As a teacher educator, I have been preparing materials for a communication and conflict resolution workshop at the end of this month. My workshop curriculum has evolved over the years, and I am convinced that a primary focus on specific (and somewhat prescriptive) conflict resolution strategies isn’t always the best use of participants’ time. When someone is triggered during a conflict (and emotionally flooded), those nicely packaged and somewhat scripted tools, phrases, and strategies aren’t necessarily accessible—nor do they feel authentic to the speaker in a moment of upset.

My angle in this fall’s workshop is to focus more broadly on self-awareness and personal reflection so that participants can explore their personality preferences and patterns of relating relative to typically challenging workplace scenarios. If we know ourselves pretty well—our strengths, weaknesses, and default reactions, we may be more readily able to pause, take stock, calm our bodies, and reboot or redirect the trajectory of a difficult conversation at work. Further, if we are more broadly attuned to our skills and strengths, we may be more likely to approach our workplace with a greater sense of purpose and agency in the first place.

Tool #1:
Because my university no longer offers the popular MBTI (Myers Briggs Type Indicator) instrument for students, I have been reviewing free online tools that build on the work of Jung, Myers, and Briggs, and I found a very user-friendly, abbreviated, and reframed version of the formal MBTI measurement at http://www.16personalities.com/.

The researchers at this London-based company called Neris Analytics, use the acronym format introduced by Myers-Briggs, but they have renamed several traits from Jung’s model and added a fifth trait. The five independent scales below represent five aspects of personality outlined in the following categories:

  • Mind: How we interact with the environment (Introverted vs. Extroverted)
  • Energy: How we see the world and process (Observant vs. Intuitive)
  • Nature: How we make decisions and cope with emotions (Thinking vs. Feeling)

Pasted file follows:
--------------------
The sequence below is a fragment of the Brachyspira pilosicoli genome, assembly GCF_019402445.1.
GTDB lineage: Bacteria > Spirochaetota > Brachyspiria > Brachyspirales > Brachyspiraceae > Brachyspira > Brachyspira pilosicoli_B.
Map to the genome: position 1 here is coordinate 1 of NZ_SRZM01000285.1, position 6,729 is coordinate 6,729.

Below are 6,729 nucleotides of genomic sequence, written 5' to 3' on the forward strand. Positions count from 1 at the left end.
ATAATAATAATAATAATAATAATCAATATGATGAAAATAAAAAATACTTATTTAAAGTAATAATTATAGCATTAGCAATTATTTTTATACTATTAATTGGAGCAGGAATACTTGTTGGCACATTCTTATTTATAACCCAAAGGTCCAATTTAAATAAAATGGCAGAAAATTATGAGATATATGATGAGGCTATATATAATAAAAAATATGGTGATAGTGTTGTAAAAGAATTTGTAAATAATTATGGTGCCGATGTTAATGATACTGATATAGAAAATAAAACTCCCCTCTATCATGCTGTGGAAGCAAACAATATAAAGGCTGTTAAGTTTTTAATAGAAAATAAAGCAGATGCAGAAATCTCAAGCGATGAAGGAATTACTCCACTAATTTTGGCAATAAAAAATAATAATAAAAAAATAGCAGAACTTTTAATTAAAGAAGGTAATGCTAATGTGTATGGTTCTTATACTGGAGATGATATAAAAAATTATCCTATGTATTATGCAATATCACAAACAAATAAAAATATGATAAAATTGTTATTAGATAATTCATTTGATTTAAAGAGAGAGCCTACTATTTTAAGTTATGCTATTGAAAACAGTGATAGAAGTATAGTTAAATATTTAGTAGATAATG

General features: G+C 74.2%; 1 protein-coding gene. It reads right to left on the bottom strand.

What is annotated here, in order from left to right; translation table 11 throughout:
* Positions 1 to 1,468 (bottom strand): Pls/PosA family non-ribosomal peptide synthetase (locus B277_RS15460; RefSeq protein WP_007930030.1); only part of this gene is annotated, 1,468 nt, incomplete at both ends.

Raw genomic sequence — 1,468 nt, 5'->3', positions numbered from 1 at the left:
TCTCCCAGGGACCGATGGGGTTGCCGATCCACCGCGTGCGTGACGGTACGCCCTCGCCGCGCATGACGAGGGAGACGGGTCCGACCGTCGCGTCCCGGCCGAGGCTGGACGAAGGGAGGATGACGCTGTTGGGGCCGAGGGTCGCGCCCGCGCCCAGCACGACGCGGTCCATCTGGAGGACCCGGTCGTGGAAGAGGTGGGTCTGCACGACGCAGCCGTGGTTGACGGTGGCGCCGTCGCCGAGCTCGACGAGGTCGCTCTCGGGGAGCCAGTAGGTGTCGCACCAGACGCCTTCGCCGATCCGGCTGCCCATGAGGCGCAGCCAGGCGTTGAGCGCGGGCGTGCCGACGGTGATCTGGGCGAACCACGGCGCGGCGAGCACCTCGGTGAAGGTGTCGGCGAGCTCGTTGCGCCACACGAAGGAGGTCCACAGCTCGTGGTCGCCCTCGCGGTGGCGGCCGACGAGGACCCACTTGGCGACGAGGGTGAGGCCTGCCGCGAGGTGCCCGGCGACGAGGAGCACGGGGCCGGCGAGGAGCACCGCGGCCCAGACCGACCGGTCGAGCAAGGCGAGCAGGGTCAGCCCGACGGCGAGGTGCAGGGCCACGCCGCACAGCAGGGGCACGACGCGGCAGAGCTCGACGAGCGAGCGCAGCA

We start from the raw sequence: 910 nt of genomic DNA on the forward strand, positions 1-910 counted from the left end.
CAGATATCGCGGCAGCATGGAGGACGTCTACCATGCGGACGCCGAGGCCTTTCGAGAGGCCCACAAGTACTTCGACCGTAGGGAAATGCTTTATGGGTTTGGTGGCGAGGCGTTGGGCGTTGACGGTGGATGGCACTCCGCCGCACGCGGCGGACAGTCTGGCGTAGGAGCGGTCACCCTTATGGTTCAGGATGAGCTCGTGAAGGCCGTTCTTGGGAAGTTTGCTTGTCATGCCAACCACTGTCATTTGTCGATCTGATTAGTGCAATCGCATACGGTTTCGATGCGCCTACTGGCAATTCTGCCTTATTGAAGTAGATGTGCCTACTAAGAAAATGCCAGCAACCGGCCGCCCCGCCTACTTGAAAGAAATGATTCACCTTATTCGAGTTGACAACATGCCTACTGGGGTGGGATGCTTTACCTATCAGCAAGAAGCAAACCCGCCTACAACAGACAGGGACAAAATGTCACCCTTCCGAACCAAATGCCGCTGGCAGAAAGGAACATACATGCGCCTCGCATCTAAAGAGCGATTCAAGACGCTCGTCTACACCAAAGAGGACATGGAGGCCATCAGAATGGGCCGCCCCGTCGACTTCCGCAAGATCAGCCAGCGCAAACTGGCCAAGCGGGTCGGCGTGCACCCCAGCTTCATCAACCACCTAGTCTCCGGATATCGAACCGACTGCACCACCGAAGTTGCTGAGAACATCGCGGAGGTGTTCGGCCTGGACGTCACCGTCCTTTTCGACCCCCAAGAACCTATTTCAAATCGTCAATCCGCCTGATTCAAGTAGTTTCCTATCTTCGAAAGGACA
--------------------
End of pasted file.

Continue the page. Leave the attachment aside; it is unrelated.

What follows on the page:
• Tactics: How we approach work and planning (Prospecting vs. Judging)
  • Identity: Our confidence in our abilities and decisions (Assertive vs. Turbulent)

Survey results feature percentages relative to each scale, indicating the strength of each preference (rather than simply labeling you as a “type”). The website also provides free information about your profile relative to strengths, weaknesses, relationships, career paths, and workplace habits.

Tool #2:
The second tool I have been using regularly in my Resilient Teacher Workshop over the past year is the VIA Survey of Characters Strengths. This scientific survey was created under the direction of Dr. Martin Seligman, the father of positive psychology, and it has been used in hundreds of research studies in 190 countries. Although it is a very simple survey, it helps you to get a clearer picture of your best qualities and strengths so that you can make positive changes for yourself and your work team. The twenty-four character strengths (e.g., creativity, curiosity, humor, and perseverance) fall under six broader categories of virtues including: wisdom, courage, humanity, justice, temperance, and transcendence.

The creators of the survey propose that knowing your own particular constellation of character strengths is a step toward living a more authentic and happy life. In fact, Seligman and his team have conducted research on leveraging strengths that suggests long-term mental health benefits. Participants in his study took the VIA survey and selected one core character strength that was personally energizing and easy to use. Then, they brainstormed at least seven new ways to express that core strength each day for one week. Participants in this study reported experiencing higher levels of happiness and lower levels of depression (even six months after the week-long experiment).

Consider using both of these survey-based tools (simply as “indicators” rather than “labelers”) in order to foster personal growth, spark small group discussion, and/or cultivate a more positive, collaborative environment in your workplace.